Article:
When my son was in preschool, I would take him into the backyard and we’d peel and eat an orange. Don’t make it complicated, just a little structure and your calm attention can work wonders. 

If you’ve got a cuddler, have him curl up on your lap in a rocking chair. Sing, play music or don’t say a word. 

The fact that your kiddo is melting down at home shows you he feels safe and loved enough to express his negative emotions. 

Wondering if zoning out on youtube or watching video games count as down time? Watch your child after it’s time to come off. Does he seem calm, cool and collected or is on the verge of a meltdown? How kids react when screen time ends will tell you if it’s helpful or not. 

One more thing, kids cannot learn effectively when they are stressed. Caring for his mental and emotional well being should take precedent over homework, especially if he’s doing fine academically at school! Feel free to modify or eliminate homework until he is better able to cope with the school day. Studies show there are no academic benefits to kids doing homework, until middle school. 

 

Life Coaching Answer:

What gets in our way from observing our kid and figuring out how he best recuperates from school? Our own stress!

When our child says, “I HATE school!” The first thing we want to do is talk him out of it.

“It’s not that bad, you don’t HATE school.” We want to say.

His statement bothers us. We think we’re doing something wrong if our child hates school. We want our kid to be positive, optimistic and happy…..every day…..even when he is sitting on hard chairs, listening to a teacher talk inside four walls, dependent on 30 other kids to do what they are supposed to do. 

Rather than dismissing this hatred, allow him to feel it. It doesn’t mean anything has gone wrong.

Once you have shown him it’s ok to feel whatever he feels, try expanding on your child’s emotional vocabulary. Go through the alphabet and every day think of an adjective to describe school that begins with a different letter. School is Atrocious, Boring, Crazy, Demanding, etc. This shows your child you are listening and validating him, without taking his drama too seriously. 

Another thing that gets in our way from being this patient, peaceful, playful parent? 

THEIR obnoxious, annoying, explosive, temperamental, selfish behavior! 

When our kids are touchy and temperamental, we get touchy and temperamental, too! Emotions are contagious and when they feel stressed, we stress out too. 

Be mindful of what you make your child’s behavior mean. If you think “This is terrible and he needs to change right now!” You are going to have an explosive, teary afternoon. 

If you think, “I can show him how to relax” or “We are learning what works best for him” it can calm you down and keep you from getting pulled into the drama.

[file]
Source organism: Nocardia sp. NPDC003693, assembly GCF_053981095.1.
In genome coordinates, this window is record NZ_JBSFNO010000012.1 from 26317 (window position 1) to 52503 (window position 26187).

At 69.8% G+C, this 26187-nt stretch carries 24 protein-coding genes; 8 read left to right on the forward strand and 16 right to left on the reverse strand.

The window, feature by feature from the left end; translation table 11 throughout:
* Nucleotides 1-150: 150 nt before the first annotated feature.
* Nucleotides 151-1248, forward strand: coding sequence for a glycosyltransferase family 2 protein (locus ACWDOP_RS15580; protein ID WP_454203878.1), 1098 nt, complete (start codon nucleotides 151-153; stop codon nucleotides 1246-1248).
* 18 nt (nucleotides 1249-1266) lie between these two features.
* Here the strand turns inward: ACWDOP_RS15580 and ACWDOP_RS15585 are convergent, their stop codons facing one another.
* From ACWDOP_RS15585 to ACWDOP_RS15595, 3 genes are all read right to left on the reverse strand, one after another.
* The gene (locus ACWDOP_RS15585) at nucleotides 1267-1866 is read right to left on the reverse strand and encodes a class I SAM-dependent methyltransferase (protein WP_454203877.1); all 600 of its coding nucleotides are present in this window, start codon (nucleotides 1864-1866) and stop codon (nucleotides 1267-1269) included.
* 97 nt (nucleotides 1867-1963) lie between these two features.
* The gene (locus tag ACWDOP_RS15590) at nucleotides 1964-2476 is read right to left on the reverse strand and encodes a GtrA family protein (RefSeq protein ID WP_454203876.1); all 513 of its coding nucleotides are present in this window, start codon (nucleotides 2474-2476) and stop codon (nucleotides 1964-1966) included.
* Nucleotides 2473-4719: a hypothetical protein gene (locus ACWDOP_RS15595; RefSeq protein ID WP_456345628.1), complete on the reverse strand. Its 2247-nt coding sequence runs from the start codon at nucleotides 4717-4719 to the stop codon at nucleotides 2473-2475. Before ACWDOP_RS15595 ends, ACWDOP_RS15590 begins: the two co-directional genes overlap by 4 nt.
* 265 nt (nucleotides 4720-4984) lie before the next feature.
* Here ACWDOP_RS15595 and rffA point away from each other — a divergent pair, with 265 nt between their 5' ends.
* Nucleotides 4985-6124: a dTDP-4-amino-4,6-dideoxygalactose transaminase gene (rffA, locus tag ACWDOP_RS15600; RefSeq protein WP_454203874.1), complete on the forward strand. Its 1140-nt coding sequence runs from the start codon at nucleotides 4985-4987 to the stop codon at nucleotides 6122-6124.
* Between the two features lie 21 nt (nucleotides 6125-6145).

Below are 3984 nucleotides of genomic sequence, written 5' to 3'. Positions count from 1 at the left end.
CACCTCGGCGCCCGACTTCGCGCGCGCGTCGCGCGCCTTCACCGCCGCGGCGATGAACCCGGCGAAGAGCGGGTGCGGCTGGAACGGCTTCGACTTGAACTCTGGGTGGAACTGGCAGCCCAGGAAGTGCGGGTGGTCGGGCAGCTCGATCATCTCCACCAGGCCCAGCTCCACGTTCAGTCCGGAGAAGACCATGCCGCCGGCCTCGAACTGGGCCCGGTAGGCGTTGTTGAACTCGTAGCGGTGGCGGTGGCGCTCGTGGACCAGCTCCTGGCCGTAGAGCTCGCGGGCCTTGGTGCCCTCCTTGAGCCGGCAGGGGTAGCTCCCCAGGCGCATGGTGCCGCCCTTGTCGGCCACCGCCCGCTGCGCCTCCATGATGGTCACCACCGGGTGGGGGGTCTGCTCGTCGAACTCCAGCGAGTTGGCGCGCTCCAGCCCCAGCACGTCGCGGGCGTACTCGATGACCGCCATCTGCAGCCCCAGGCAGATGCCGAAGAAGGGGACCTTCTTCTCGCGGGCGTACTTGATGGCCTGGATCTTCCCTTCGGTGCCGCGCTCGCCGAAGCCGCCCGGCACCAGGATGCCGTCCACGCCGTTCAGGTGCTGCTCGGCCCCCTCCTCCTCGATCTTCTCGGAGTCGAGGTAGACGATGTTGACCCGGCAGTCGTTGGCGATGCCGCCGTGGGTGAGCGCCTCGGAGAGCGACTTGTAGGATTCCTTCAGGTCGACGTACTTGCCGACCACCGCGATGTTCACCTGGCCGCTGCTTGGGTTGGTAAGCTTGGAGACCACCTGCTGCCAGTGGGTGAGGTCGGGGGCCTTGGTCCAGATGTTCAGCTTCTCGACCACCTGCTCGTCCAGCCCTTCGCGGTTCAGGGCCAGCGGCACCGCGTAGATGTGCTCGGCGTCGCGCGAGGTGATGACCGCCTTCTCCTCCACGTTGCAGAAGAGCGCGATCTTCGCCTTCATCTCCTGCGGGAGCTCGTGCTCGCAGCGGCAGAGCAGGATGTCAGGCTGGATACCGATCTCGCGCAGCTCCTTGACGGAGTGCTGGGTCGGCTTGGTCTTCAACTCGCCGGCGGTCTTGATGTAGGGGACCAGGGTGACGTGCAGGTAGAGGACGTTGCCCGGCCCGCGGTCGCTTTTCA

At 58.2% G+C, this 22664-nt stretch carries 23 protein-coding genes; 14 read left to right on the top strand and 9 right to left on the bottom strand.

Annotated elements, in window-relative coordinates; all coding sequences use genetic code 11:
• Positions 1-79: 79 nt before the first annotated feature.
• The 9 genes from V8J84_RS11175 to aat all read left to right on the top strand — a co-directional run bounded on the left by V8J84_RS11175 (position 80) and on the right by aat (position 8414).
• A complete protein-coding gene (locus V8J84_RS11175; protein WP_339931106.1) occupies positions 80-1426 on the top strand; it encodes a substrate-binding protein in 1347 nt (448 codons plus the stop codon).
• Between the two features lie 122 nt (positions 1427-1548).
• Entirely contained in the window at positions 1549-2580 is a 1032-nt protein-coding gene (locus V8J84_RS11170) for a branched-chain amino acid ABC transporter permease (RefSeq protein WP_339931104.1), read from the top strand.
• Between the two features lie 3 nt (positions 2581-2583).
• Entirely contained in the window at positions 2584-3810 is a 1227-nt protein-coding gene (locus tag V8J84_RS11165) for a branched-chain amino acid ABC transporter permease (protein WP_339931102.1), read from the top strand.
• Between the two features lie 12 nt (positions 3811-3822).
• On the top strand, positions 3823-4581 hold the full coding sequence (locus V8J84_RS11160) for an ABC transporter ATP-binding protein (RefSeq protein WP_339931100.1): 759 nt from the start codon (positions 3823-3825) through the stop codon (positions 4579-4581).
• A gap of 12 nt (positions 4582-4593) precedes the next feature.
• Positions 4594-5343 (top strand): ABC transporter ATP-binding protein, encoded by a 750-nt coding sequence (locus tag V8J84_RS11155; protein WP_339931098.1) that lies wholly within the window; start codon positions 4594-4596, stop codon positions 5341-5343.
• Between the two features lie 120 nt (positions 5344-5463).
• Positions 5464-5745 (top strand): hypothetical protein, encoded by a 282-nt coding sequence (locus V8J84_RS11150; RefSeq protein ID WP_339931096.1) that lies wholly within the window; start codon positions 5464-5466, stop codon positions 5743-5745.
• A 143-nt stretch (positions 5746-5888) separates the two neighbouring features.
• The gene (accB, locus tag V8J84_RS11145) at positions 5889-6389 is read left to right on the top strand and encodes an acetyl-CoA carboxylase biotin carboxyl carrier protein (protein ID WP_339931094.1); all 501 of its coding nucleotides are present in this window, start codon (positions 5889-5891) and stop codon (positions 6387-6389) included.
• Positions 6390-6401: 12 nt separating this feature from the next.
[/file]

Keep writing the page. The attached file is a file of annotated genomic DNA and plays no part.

One more thing I see parents getting pulled into is the idea that someone or something at school is CAUSING the stress. 

Certainly, do your due diligence and make sure your child is physically and emotionally safe at school. We hate things because of the thoughts we think in our mind. Our negative thinking, causes us to feel negative emotion, which makes us look externally for some cause of this problem. It’s easy to find at school because there are so many imperfect teachers teaching imperfect curriculum to imperfect students under the supervision of an imperfect administration. 

When we think that someone or something is causing our child to suffer, we get combative. We want to fight for justice. We think our cause is a noble one but it can really ramp up the suffering for ourselves and our child. 

Blaming someone for our negative emotions makes us feel powerless. Suddenly, we become dependent on people we don’t even like to make us feel good. Putting our ability to feel happy in the hands of others will always make us feel helpless and powerless. 

Accept that school, teachers, and homework will always be imperfect. Your child gets to decide how he wants to feel about that. If he wants to feel hatred, that’s his choice. You get to decide how you want to feel about the fact that your child hates school. 

Take charge of the things you have control over, and accept everything else is as it should be. 

 

Supermom Kryptonite – Jumping down the well 

When our children are struggling and suffering, sometimes we try to help by “jumping down the well” with them. It’s as though our child has fallen down a well and is sitting on the bottom calling “Mom, Help, I’ve fallen down a well!”

We spring to action and jump down the well to join them in their misery. Now both mom and child ae sitting at the bottom of the well, miserable. Now you both cry, “Help! It’s dark and cold down here and we can’t get out!” You think you are helping but you feel worse because you have fallen down the same well. Your child feels better because he isn’t alone but also believes he can’t solve his own problems. You are stuck with solidarity but not solutions.